Some of us just want to BE: the importance of trans visibility

by Khaleb Brooks 

I sat quietly in a large room at Chicago’s Gerber/Hart Library. Some sat nervous like me, wide-eyed and curious, fidgeting with their clothes, bags, nails and expressions. Others seemed like old friends, gallantly laughing, bending wrists, and gliding across the room in an array of both extravagant and dapperly conservative fashions. This was Gender Queer Chicago, a safe space specifically for the gender non-conforming community. For the last 6 months I had been obsessively watching FTM video blogs on YouTube. And like a lot of other guys I would meet, in those moments everything began to make sense. I was mesmerized by the weekly transition updates, a bit of facial hair, a drop in voice, suddenly waking up with a six pack — was this for rea!? Not only were things making sense, but an active initiative could be taken to do something about it.

I was ecstatic, alarmed, confused and filled with questions. I remember deciding everything I would and would never do. I was afraid. A lesbian was one thing, but could I be trans? For the first time I had entered a space where I could openly explore gender, both as a construction and as a chosen identity. I was overwhelmed with a sense of home and belonging. This was my second coming out and it was life altering. It was like I was 12 all over again, a pre-teen slyly sneaking out to Howard Brown’s LGBT youth mixer (Synergy). Glitter may as well have rained from the sky.

Eventually we all took a seat in a circle and for the first time ever I was asked, “What is your preferred pronoun?”.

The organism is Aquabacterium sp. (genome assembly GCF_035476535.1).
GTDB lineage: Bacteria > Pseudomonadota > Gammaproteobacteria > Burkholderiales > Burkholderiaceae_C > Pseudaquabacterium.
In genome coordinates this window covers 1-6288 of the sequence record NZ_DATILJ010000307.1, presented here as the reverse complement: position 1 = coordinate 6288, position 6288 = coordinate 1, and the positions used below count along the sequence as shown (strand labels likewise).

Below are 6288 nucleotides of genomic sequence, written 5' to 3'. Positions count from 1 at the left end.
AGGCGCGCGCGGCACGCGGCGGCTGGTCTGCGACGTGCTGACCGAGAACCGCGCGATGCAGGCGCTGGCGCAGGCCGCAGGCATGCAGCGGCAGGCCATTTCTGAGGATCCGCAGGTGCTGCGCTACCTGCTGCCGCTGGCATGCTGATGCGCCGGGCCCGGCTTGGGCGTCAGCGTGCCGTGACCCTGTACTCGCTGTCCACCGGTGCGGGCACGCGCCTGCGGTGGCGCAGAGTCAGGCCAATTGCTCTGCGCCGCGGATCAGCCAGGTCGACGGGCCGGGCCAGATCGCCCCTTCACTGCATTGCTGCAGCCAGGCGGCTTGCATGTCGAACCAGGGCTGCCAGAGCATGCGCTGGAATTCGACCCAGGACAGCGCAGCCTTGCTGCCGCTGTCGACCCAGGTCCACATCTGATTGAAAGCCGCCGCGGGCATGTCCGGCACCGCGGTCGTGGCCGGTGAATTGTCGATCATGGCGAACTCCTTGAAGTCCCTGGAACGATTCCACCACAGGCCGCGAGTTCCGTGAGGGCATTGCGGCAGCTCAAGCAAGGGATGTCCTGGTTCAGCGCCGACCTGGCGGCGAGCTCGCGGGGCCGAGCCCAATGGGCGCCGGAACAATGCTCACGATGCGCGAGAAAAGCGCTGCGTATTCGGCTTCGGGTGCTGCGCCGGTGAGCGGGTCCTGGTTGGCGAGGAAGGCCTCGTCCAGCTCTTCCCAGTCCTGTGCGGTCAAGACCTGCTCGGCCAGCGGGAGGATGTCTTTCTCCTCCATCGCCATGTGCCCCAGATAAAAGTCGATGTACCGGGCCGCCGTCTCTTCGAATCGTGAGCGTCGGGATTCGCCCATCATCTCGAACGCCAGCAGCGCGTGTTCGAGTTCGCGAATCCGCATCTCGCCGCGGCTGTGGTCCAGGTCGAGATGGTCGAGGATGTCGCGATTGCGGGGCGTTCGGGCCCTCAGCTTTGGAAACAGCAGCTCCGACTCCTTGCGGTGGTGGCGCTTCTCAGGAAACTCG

That was 7 years ago and I must say a lot has changed over the past few years. Technology in many ways has overcome social spatial fixes connecting us across cities, nations and continents. The term “chosen family” has greatly expanded considering the growing number of LGBTQIA resources available.  One can find community almost instantaneously through all social media platforms, dozens of blogs and a rising amount of websites that specifically cater to Trans* individuals.

We’re also beginning to take initiatives to create platforms for ourselves. Community groups, exhibitions, web-series and films are surfacing all over the web. For the first time we can be like, “Omg! That’s me!” or “I haven’t seen me yet — let me do something about that”. If you had told me in 2009 I’d be making a Trans web-series. With an all black cast. In London! I’d have hit the roof with questions! How? With who?! Will anyone care?

According to Flavia Pansieri, the UN Deputy High Commissioner for Human Rights, in the last four years 10 countries have reformed policy to recognize the gender identities of transgender people. In 2011, a historic moment took place when the UN Human Rights Council directly recognized violent discrimination faced by trans and gender variant people. In addition, as of June 2015, the European Parliament has included a gender equality report inclusive of trans folk. We can look to these shifts in legislation as milestones reached and motivation for the future of transgender and gender variant equality.

Yet while legislation is progressing (slowly) and mainstream recognition has grown, Trans* folk, particularly trans* folks of color, continue to face obstacles that aren’t fully being recognized.

When I took my first dose of testosterone, I was overjoyed. And I was certain this was what I had to do. This was the obvious step one must take in their transition. I was in no way prepared for the sudden “hyper-masculinity” projected on me as a black male. Passing went from an exciting realization of self to the embodiment of criminalization. Clutched purses, violent confrontations and fear I wasn’t “man enough” caused debilitating anxiety. I also came to realize that ambiguity, queerness and fluidity were disappearing from my grasp. It was suddenly taboo for me to vocalize certain subjects, like my desire to have biological children. “I thought you wanted to be a man?” was a common response.